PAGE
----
By Nick Simonson
The multi-colored blades hanging on the tackleshop wall lit up my eyes like Christmas lights as I prepared for what has become a holiday and wintertime tradition of tying up walleye spinners for friends, family and the non-profit outdoor groups’ silent auctions I contribute to this time of year. I know that many of those on my gift-giving list are hard-core walleye anglers and these custom lures provide not only a unique present which gets many fellow outdoorsmen through their summer with a dozen new rigs, but also a chance for me to unwind at my lure making desk with a project to burn up the long winter evenings.
Tying spinners came about for me as a way to match the colors on my favorite lakes throughout the region; deep reds and purples for the bog-stained lakes in Northeastern Minnesota, bluegills and silvers for the clear walleye lake near where I once resided in southwestern Minnesota, and chartreuses and perch patterns for my home water of Lake Ashtabula north of Valley City, N.D. The joy of customizing each offering to the prey patterns and confidence colors for each lake was often matched by the heightened success they provided in comparison to other, more commercially-available hues and helped me complete the research, development and testing process season-after-season, and send some away to friends in all locations to keep the scientific method moving for them as well, while putting a few extra fish in their livewells. What follows is a basic how-to to help you get started in the same rewarding process.
For those starting out, the most challenging part of tying walleye spinners is the mastery of the snell knot. While there are many ways to secure a hook or two (or three) on the line, and even a number of different snelling methods, finding one that works and practicing it over and over is the only way to do it effectively. I once had a hunting buddy explain that he purchased a 20-dollar tool on the internet that upped his efficiency to ten single-hook snells in an hour. As we walked for late season pheasants, I didn’t have the heart to tell him that after a couple weeks of practice and a gross of my own attempts, I was now able to tie 24 double-hooked snells in an hour and have two rolls filled with complete spinners in under two; so I just smiled, knowing that there are no shortcuts in learning how to tie a snell with tight wraps, firm footing and zero stretch or bends in the line that may weaken its integrity – it simply comes down to practice. Monofilament or fluorocarbon lines from six- to 20-pound test work best, depending on application with the caveat of being sure to moisten the snell knot as it’s pulled tight to avoid weakening the connection.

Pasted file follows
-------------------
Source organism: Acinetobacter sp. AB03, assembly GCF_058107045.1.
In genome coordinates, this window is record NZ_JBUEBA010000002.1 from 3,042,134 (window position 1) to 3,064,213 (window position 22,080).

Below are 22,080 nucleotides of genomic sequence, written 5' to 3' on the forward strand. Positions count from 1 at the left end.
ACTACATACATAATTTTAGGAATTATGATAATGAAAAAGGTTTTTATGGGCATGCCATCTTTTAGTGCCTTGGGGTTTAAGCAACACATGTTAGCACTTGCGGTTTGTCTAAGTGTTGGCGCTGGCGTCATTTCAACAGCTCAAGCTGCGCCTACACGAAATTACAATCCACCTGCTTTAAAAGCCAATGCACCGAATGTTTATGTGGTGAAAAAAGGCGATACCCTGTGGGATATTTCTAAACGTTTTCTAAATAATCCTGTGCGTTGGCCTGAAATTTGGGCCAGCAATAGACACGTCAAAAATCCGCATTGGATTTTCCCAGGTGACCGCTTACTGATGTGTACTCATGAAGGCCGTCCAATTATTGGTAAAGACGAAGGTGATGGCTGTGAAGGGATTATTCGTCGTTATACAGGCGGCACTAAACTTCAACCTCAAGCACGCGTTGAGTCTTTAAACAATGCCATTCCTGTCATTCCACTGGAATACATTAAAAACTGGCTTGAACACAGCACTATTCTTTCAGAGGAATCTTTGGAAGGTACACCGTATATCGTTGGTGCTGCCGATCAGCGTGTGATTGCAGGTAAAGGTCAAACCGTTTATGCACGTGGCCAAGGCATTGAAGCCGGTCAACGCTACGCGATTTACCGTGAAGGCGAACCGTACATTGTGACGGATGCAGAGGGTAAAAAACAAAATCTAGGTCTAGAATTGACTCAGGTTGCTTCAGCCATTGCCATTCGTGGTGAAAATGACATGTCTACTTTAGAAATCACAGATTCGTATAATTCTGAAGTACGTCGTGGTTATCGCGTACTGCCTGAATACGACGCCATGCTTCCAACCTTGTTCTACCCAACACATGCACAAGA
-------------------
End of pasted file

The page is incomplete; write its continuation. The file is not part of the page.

Most spinners are trolled behind bottom bouncers and run in that 36- to 42-inch range, but depending on bead materials, spinner blades and other accents such as foam floats, they may be longer or shorter. It’s best to err on the longer side, and trim down later, so snelling a stretch of line that’s 45-inches long generally allows an angler to adjust to conditions, the spin of the lure and other factors on the water with a simple snip. Just make sure to remember that the last three inches of line will either be tied in a surgeon’s loop (never an overhand loop) or connected to a small swivel for attachment to the bottom bouncer.
From that point, it comes down to color. Whether it’s a confidence shade like bright pink, or a forage-matcher like purple and silver to resemble the flicker of a small chub, putting together the pattern above the hooks is as important to the angler as it is to the fish. Oftentimes, in the process of coming up with a pattern, it’s about what looks good to us as the artists, but in the end the fish will tell us what they want next summer and we can adjust each winter’s efforts from what we learn in the openwater season. Stack enough beads above the hooks to provide a buffer from the blade so its end doesn’t nick or damage the knot but keeps it close enough to create an attraction that draws fish to the bait.
Folded clevises are ideal for walleye spinners, and size 1 can be used for blades that are size 2 and smaller, and size 2 folded clevises can be used for blades up to size 5 in most cases. For those that like a plastic quick-change clevis and the ability to switch blade colors, types and sizes on the water, make sure that enough beads are present to provide the necessary spacing between the attractor and the business end of the setup, and keep bead colors general – silver, gold, red and the like – to go well with many blade options.
With a little bit of practice snelling, some research and testing on the water, and adjustments in each off season with those summertime learnings, tying walleye spinners can become a fun and engaging wintertime pursuit that produces more fish each openwater season. Give this area of lure making a try, see what connects in your waters next season and share the fun with friends and family in the immediate one!